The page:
The next chapter addresses context. Bauer states that fictional narrative can be divided into two categories: foreground and background. Foreground covers the immediate activity of a scene: the conversation, actions, and thoughts or feelings of characters about what is happening. Background takes in everything else, including past and future events, the history of the locale in which a story is set, and the biographies, personalities, and ambitions of the characters. A story's context is mined from all that background material. Borrowing from E. M. Forster's Aspects of the Novel, Bauer makes a further distinction between story and plot. Story is a string of events arranged in temporal sequence. Plot is a story with the addition of causality. Adding causality, Bauer argues, introduces context. While a story prompts readers to ask "and then what happened", a plot leads readers to ask "why". A plot still needs the forward momentum of a story, but context has enriched it.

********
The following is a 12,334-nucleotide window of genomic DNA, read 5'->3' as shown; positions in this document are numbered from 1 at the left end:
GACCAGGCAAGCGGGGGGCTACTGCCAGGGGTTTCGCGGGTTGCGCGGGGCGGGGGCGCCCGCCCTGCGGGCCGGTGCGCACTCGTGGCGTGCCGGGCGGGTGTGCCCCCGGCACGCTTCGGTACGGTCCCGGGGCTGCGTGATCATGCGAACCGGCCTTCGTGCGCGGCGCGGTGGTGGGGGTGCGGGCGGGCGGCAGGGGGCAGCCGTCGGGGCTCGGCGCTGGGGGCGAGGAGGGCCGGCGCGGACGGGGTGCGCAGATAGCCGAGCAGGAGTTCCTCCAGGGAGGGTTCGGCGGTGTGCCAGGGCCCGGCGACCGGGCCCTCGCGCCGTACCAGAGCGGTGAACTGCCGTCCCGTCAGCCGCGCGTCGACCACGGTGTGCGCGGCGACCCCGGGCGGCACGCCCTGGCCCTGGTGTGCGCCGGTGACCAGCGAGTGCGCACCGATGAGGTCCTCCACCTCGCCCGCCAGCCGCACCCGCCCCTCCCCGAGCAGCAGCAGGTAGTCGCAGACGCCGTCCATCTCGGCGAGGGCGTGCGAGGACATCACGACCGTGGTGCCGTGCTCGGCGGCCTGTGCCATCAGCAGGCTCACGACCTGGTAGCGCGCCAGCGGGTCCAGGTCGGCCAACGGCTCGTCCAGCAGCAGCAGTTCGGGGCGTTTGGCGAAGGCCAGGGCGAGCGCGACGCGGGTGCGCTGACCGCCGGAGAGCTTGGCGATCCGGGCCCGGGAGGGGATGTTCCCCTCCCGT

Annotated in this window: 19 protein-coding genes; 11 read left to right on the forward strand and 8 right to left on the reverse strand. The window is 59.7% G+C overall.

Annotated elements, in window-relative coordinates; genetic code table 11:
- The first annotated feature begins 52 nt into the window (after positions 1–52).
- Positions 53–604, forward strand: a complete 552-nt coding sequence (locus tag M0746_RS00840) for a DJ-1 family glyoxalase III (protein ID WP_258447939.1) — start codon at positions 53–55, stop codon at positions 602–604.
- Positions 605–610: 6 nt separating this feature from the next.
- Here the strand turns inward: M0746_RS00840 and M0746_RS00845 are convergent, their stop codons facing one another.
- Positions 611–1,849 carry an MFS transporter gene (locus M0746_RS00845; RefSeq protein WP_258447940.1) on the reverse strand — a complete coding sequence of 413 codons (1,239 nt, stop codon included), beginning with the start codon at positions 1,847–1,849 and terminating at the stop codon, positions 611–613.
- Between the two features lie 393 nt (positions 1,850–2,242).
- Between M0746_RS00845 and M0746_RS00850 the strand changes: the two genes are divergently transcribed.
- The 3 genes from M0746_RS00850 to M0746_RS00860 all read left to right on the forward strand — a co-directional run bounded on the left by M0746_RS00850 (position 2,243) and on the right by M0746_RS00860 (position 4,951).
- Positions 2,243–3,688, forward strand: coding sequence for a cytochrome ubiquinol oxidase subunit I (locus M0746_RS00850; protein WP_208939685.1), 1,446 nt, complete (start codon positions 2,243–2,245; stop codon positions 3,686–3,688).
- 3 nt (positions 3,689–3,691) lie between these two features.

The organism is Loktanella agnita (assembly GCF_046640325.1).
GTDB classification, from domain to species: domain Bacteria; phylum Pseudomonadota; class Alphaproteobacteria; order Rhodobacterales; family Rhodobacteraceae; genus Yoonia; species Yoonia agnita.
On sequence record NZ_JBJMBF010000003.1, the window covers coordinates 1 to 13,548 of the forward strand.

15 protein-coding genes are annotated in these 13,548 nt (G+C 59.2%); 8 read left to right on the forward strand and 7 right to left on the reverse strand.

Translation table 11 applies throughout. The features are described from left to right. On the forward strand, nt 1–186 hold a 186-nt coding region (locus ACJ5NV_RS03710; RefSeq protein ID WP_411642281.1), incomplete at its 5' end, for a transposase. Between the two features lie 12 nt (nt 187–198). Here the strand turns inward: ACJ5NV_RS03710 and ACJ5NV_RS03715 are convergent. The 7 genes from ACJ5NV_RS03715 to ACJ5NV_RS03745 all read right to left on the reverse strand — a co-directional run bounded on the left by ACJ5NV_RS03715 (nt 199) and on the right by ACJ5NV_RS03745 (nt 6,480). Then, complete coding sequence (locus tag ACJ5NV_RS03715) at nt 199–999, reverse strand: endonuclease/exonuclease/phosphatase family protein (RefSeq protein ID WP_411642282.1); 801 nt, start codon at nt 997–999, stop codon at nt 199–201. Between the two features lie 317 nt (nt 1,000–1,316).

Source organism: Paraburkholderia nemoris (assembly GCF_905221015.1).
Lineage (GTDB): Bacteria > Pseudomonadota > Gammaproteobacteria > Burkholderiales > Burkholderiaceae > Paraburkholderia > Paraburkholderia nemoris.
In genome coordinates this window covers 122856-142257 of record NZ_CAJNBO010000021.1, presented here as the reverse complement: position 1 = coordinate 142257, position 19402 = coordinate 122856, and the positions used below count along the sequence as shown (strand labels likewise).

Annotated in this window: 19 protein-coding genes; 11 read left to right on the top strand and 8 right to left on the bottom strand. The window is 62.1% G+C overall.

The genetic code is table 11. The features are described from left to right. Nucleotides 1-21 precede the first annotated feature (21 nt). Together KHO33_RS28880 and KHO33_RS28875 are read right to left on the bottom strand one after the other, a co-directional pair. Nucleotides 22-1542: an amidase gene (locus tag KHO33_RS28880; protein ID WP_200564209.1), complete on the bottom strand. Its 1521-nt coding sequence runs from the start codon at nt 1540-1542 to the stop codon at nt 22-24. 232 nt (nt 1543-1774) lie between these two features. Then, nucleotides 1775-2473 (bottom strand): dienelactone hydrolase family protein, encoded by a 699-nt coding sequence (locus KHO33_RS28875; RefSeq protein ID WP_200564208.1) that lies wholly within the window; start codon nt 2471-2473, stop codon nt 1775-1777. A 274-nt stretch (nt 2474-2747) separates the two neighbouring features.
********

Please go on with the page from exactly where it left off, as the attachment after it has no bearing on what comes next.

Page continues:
To appreciate plot, readers must use their memories and intelligence to make the causal connections. This requirement applies to writers as well. The writer must be always aware of the context the preceding narrative has created. Failing to pay attention to the context will lead to characters doing things that are implausible or impossible. Bauer uses the example of a character who is holding a roast turkey and then gives someone a hug without putting down the turkey. More subtle cases would include characters acting against their beliefs with no explanation of why they have changed their minds. Bauer argues that writers should not consider context a burden but "a generous aid, serving your imagination in helping to present the options open to you as the inventor of a story" (p. 72). 

Lastly, Bauer comments on the earned surprise, the moment during reading "when something is said or something happens that we did not quite see coming" (p. 80). However, for the surprise to be earned, it must fit into the logic and context of the narrative. It must grow out of the context of events and character traits such that on reflection, the surprise is not only credible but inevitable.